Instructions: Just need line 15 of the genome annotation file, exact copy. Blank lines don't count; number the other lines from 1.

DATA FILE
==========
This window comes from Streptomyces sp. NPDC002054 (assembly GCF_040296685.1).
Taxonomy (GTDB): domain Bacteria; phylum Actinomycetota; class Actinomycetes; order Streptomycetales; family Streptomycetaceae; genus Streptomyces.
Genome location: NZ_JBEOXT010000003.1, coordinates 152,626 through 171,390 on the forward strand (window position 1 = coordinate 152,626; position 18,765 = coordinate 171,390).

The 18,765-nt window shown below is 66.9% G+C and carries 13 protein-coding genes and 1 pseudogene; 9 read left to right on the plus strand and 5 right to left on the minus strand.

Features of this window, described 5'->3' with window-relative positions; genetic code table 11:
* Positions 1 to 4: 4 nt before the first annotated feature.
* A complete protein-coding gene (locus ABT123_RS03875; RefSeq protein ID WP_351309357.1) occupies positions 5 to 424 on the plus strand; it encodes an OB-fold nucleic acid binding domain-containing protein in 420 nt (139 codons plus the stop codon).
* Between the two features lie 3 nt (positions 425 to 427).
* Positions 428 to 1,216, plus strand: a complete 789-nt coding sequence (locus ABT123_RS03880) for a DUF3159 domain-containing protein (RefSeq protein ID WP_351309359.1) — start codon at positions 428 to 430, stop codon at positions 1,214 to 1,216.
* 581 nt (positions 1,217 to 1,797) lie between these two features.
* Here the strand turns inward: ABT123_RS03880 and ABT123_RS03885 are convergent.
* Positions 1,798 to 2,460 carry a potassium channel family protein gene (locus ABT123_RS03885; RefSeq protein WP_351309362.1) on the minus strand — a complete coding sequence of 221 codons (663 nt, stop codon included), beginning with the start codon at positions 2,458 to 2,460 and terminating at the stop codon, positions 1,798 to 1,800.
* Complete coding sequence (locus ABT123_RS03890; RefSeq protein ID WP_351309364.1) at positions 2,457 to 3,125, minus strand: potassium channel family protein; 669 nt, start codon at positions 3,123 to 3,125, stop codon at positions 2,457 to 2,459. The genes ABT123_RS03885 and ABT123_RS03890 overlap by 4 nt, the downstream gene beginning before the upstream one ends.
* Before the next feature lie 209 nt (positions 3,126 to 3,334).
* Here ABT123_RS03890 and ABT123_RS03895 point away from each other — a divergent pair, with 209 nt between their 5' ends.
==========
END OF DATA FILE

* Here ABT123_RS03890 and ABT123_RS03895 point away from each other — a divergent pair, with 209 nt between their 5' ends.